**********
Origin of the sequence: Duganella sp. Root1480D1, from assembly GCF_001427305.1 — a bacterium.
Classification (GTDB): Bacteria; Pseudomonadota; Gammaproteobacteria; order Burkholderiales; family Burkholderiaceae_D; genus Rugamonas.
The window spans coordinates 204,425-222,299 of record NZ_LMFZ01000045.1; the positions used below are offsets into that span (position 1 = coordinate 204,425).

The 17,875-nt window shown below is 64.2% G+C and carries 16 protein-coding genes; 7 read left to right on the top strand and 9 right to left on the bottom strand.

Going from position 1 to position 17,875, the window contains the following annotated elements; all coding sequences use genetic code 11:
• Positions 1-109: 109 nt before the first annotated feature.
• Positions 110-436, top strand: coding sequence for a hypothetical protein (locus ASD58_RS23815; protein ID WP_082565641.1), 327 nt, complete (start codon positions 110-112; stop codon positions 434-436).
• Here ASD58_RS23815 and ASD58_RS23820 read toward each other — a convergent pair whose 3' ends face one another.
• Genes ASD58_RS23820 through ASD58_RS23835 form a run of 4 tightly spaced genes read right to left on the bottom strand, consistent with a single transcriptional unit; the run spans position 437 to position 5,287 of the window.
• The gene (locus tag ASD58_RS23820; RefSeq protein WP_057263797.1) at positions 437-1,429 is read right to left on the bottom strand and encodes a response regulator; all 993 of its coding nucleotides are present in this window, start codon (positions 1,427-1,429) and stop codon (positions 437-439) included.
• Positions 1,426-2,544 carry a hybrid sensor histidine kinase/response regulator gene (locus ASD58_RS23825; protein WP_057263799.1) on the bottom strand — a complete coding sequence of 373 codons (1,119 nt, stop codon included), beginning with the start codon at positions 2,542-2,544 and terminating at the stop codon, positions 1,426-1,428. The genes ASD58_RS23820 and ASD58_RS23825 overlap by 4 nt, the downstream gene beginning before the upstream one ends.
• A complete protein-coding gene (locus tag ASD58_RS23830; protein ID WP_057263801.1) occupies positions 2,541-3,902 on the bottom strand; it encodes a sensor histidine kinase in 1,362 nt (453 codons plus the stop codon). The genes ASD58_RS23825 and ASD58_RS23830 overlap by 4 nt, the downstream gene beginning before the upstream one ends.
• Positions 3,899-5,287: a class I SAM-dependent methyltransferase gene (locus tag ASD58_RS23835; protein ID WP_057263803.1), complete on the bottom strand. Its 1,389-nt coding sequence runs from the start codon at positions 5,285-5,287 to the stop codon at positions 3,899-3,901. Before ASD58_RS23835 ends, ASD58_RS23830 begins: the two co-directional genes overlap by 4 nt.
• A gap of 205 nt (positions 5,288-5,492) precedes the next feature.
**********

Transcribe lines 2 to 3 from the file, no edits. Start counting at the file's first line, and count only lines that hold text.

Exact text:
Classification (GTDB): Bacteria; Pseudomonadota; Gammaproteobacteria; order Burkholderiales; family Burkholderiaceae_D; genus Rugamonas.
The window spans coordinates 204,425-222,299 of record NZ_LMFZ01000045.1; the positions used below are offsets into that span (position 1 = coordinate 204,425).